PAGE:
Last week, I introduced you to Lily, our Rhodesian Ridgeback puppy who has become my productivity muse. Raising her and maintaining my usual work effectiveness will be a delightful challenge -- and each week, I’ll report my top discoveries and lessons learned.
While my strategies may not be appropriate for your lifestyle or your pup, my intent remains the same: to continue experimenting with different approaches until I uncover the best one for our situation, and share it so that others in a similar situation can benefit from my R&D.
Here are the top takeaways from Week 2.
1. Avoid Routine Sabotage
Week 2’s challenge wasn’t Lily following our routines -- it was Mike and I following the routines we’d established in Week 1. The 1 Follow Thru in Mike’s Kolbe (4-1-9-6) signals that he’s hardwired to ignore or not see routines. And when fatigue sets in, anyone can lose discipline.
Lily’s bedtime routine is one area where we took one step forward after taking two steps backward. Diagnosing this one helped all of us.
The breakdown: Instead of putting Lily into her crate for the evening and heading to bed, on several nights, Mike fell asleep with her on the floor. If Lily woke up and Mike didn’t, sometimes she’d fall back asleep, and sometimes she’d wander around our living room and have an accident or get into something she shouldn’t.
The fix: Once we discovered this pattern, we tweaked Lily’s nighttime routine to start a little earlier, enabling us to wind down and put her in her crate before we felt like falling asleep.
The result: This routine adjustment was hugely successful. By the end of Week 2, Mike was sleeping in our bed and Lily was sleeping in her crate. No accidents, and for the past several nights, we’ve gotten a solid night of rest between 9:30 pm and 4:30 am. Not bad, considering Lily’s just nine weeks old.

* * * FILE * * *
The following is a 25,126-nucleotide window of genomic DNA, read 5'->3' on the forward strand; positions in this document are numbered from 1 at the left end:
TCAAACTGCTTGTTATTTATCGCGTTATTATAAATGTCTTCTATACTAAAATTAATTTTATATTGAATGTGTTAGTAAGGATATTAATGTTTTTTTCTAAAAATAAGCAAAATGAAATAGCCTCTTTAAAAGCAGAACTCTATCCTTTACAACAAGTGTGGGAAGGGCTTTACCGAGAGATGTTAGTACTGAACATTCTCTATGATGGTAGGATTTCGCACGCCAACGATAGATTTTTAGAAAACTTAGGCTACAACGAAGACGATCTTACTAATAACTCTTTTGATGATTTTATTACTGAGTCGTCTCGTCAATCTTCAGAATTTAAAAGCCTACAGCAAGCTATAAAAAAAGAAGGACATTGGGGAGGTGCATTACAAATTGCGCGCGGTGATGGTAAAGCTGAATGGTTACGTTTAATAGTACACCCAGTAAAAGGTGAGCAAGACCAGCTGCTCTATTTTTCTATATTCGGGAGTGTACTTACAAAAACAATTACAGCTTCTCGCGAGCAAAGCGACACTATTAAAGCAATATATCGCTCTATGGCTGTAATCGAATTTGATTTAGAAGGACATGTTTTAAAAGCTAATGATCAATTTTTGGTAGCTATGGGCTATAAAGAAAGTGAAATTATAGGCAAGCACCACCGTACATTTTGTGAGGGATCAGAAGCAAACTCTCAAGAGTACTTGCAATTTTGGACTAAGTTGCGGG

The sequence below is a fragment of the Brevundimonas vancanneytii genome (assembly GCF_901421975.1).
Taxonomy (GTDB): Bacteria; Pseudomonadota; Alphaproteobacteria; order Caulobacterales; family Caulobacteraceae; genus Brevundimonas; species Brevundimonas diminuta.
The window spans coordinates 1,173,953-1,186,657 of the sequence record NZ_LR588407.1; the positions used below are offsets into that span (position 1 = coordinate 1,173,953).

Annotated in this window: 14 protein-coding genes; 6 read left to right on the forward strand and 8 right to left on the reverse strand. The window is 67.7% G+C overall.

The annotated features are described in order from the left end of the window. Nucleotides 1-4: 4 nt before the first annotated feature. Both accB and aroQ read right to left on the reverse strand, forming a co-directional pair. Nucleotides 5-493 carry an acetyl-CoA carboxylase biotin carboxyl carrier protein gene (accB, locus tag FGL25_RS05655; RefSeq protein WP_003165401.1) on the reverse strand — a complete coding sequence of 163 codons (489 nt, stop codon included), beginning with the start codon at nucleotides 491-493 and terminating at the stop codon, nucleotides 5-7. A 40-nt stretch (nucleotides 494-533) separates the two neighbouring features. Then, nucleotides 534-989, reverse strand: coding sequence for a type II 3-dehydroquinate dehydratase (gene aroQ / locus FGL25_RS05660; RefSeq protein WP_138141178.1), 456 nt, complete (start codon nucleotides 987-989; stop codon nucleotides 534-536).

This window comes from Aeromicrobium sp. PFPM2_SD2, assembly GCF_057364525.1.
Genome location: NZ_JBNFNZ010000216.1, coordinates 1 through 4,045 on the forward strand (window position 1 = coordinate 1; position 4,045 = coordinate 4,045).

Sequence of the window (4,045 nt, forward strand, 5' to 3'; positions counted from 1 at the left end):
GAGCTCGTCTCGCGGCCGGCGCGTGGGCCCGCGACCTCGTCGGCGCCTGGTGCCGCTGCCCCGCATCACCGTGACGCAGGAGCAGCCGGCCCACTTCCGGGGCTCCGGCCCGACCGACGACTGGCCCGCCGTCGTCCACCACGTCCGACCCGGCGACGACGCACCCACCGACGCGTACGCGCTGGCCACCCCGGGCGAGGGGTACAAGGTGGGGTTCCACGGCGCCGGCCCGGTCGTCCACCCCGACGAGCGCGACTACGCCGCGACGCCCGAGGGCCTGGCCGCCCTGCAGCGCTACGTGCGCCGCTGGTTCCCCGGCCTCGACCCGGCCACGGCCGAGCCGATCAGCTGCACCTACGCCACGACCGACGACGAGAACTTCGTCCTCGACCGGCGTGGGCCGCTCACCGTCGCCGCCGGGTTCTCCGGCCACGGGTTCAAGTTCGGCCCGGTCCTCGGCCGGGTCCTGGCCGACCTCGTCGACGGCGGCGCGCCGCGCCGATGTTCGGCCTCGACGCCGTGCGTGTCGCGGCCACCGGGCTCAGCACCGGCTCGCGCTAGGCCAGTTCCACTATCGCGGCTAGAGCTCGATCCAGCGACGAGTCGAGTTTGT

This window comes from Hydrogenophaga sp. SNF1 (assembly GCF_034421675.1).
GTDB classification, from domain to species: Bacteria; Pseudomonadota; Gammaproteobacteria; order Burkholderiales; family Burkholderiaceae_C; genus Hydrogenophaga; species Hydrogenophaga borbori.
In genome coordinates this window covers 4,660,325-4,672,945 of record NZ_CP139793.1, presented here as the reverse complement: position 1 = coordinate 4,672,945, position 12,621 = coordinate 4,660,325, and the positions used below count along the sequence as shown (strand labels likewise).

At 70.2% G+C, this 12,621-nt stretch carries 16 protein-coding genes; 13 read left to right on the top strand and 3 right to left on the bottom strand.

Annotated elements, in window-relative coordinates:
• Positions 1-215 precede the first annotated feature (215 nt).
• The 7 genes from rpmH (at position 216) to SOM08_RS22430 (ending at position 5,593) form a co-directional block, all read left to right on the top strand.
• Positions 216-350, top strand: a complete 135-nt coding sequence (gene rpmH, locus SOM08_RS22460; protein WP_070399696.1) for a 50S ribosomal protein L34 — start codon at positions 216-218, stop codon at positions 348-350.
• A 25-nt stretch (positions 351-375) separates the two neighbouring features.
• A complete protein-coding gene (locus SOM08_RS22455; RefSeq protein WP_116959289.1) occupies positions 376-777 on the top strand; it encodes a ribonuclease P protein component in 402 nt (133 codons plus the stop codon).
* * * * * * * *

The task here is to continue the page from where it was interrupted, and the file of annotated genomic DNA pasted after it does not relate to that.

2. Mental Exercise Matters
Rhodesian Ridgebacks are an intelligent, independent-thinking breed. One of the biggest tips I found for keeping puppies mentally stimulated is to use puzzle toys.
Lily loves this wooden one, which I fill with kibble or treats. And she loves picking the little sharks out of this ship, although I’ve read that as she gets older and begins teething, I’m better off using this toy for short periods.
We noticed a lot less puppy play biting after introducing these two toys to our daily routine.
A third must-have to keep Lily’s chompers busy is this ice mold, which has a series of little nubs that transform into stalagmites when filled with liquid and frozen. We had a couple weeks of 100-plus-degree weather, and this mold was a savior! I fill it in the mornings with whatever we have on hand, and it’s typically ready for her to enjoy by afternoon.
Here are some of Lily’s favorite fillers so far:
Blueberries, peanut butter and chicken broth
Pumpkin purée, kibble and water
Watermelon slices and water
Cantaloupe slices and water
Peanut butter, kibble and water
Peanut butter and chicken broth
Biggest Lesson Learned
1. Funnel frustration with an “empathy trigger.” Because Lily is the first puppy Mike has owned, and the first puppy we’ve had together, every day is filled with learning opportunities.
Instead of getting upset at Lily or ourselves when we inevitably make mistakes, we started immediately putting ourselves into gratitude.
Little reminders of the progress she’s already made, like, “She’s so well-behaved most of the time that it’s easy to forget that she’s still a baby,” or a reminder of her age, “She can already do so much for just nine weeks old,” remind us to have a little more patience and empathy when things don’t go as planned.
2. Actually measure your puppy. I’d meant to devote some of this week’s post to leash and harness walking, as they relate to our obedience training. Unfortunately, I bought a variety of ill-fitting harnesses on Amazon -- mistakes that could have been avoided had I simply measured Lily’s chest and neck properly. While we now have the right tools, it took a few days of trial and error to do so.
Stay tuned for Week 3, in which we tackle late-night crying and our early experiences leash walking.